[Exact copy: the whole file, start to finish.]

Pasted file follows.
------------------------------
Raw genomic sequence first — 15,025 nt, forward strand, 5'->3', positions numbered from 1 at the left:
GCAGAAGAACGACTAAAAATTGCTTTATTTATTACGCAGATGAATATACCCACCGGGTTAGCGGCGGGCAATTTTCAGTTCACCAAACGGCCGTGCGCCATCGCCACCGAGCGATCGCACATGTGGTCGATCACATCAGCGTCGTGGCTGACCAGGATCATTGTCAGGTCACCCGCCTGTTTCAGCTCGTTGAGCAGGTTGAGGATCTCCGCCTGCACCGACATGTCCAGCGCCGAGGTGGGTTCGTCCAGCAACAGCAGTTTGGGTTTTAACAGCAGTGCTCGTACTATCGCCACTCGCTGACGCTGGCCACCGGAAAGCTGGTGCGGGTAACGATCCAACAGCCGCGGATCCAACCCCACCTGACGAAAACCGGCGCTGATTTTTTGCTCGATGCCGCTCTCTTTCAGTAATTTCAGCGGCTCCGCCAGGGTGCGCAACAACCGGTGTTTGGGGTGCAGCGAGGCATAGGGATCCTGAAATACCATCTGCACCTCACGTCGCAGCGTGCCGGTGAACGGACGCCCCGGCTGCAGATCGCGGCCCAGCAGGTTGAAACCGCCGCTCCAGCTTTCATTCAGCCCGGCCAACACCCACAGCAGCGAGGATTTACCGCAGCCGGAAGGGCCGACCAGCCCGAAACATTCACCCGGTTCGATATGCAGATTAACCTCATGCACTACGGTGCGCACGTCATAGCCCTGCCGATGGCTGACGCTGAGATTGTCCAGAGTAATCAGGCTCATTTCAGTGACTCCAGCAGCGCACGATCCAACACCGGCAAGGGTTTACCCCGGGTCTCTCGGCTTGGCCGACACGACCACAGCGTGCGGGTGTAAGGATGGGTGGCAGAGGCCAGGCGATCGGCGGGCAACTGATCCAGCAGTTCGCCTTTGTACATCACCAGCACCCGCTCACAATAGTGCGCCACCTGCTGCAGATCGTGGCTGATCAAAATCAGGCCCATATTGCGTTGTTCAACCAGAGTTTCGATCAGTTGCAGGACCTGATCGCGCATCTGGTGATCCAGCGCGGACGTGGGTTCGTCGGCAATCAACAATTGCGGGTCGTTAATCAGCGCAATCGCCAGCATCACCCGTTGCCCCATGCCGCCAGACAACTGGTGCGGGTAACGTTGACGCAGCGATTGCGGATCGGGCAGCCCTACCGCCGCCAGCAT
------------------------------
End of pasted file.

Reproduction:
Raw genomic sequence first — 15,025 nt, forward strand, 5'->3', positions numbered from 1 at the left:
GCAGAAGAACGACTAAAAATTGCTTTATTTATTACGCAGATGAATATACCCACCGGGTTAGCGGCGGGCAATTTTCAGTTCACCAAACGGCCGTGCGCCATCGCCACCGAGCGATCGCACATGTGGTCGATCACATCAGCGTCGTGGCTGACCAGGATCATTGTCAGGTCACCCGCCTGTTTCAGCTCGTTGAGCAGGTTGAGGATCTCCGCCTGCACCGACATGTCCAGCGCCGAGGTGGGTTCGTCCAGCAACAGCAGTTTGGGTTTTAACAGCAGTGCTCGTACTATCGCCACTCGCTGACGCTGGCCACCGGAAAGCTGGTGCGGGTAACGATCCAACAGCCGCGGATCCAACCCCACCTGACGAAAACCGGCGCTGATTTTTTGCTCGATGCCGCTCTCTTTCAGTAATTTCAGCGGCTCCGCCAGGGTGCGCAACAACCGGTGTTTGGGGTGCAGCGAGGCATAGGGATCCTGAAATACCATCTGCACCTCACGTCGCAGCGTGCCGGTGAACGGACGCCCCGGCTGCAGATCGCGGCCCAGCAGGTTGAAACCGCCGCTCCAGCTTTCATTCAGCCCGGCCAACACCCACAGCAGCGAGGATTTACCGCAGCCGGAAGGGCCGACCAGCCCGAAACATTCACCCGGTTCGATATGCAGATTAACCTCATGCACTACGGTGCGCACGTCATAGCCCTGCCGATGGCTGACGCTGAGATTGTCCAGAGTAATCAGGCTCATTTCAGTGACTCCAGCAGCGCACGATCCAACACCGGCAAGGGTTTACCCCGGGTCTCTCGGCTTGGCCGACACGACCACAGCGTGCGGGTGTAAGGATGGGTGGCAGAGGCCAGGCGATCGGCGGGCAACTGATCCAGCAGTTCGCCTTTGTACATCACCAGCACCCGCTCACAATAGTGCGCCACCTGCTGCAGATCGTGGCTGATCAAAATCAGGCCCATATTGCGTTGTTCAACCAGAGTTTCGATCAGTTGCAGGACCTGATCGCGCATCTGGTGATCCAGCGCGGACGTGGGTTCGTCGGCAATCAACAATTGCGGGTCGTTAATCAGCGCAATCGCCAGCATCACCCGTTGCCCCATGCCGCCAGACAACTGGTGCGGGTAACGTTGACGCAGCGATTGCGGATCGGGCAGCCCTACCGCCGCCAGCAT